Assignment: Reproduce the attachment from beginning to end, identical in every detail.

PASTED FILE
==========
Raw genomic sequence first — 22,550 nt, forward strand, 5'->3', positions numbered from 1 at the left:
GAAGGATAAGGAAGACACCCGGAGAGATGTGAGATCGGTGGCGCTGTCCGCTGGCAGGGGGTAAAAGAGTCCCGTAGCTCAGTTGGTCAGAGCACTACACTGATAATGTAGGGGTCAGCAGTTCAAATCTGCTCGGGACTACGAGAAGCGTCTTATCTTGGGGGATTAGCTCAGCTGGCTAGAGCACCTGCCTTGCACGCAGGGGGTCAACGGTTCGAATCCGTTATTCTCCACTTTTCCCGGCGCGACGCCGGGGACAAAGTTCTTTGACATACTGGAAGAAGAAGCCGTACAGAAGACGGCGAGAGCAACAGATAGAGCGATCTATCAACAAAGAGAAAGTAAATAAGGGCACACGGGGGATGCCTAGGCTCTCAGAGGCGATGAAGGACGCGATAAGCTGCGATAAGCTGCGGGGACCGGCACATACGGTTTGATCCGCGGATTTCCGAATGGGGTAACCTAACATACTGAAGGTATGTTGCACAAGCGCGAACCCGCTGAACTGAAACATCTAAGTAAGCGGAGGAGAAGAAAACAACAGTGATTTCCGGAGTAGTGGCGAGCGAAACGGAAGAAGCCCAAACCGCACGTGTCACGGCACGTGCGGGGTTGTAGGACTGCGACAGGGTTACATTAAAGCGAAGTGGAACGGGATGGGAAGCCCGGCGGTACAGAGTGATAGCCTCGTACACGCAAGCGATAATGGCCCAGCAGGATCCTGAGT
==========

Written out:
Raw genomic sequence first — 22,550 nt, forward strand, 5'->3', positions numbered from 1 at the left:
GAAGGATAAGGAAGACACCCGGAGAGATGTGAGATCGGTGGCGCTGTCCGCTGGCAGGGGGTAAAAGAGTCCCGTAGCTCAGTTGGTCAGAGCACTACACTGATAATGTAGGGGTCAGCAGTTCAAATCTGCTCGGGACTACGAGAAGCGTCTTATCTTGGGGGATTAGCTCAGCTGGCTAGAGCACCTGCCTTGCACGCAGGGGGTCAACGGTTCGAATCCGTTATTCTCCACTTTTCCCGGCGCGACGCCGGGGACAAAGTTCTTTGACATACTGGAAGAAGAAGCCGTACAGAAGACGGCGAGAGCAACAGATAGAGCGATCTATCAACAAAGAGAAAGTAAATAAGGGCACACGGGGGATGCCTAGGCTCTCAGAGGCGATGAAGGACGCGATAAGCTGCGATAAGCTGCGGGGACCGGCACATACGGTTTGATCCGCGGATTTCCGAATGGGGTAACCTAACATACTGAAGGTATGTTGCACAAGCGCGAACCCGCTGAACTGAAACATCTAAGTAAGCGGAGGAGAAGAAAACAACAGTGATTTCCGGAGTAGTGGCGAGCGAAACGGAAGAAGCCCAAACCGCACGTGTCACGGCACGTGCGGGGTTGTAGGACTGCGACAGGGTTACATTAAAGCGAAGTGGAACGGGATGGGAAGCCCGGCGGTACAGAGTGATAGCCTCGTACACGCAAGCGATAATGGCCCAGCAGGATCCTGAGT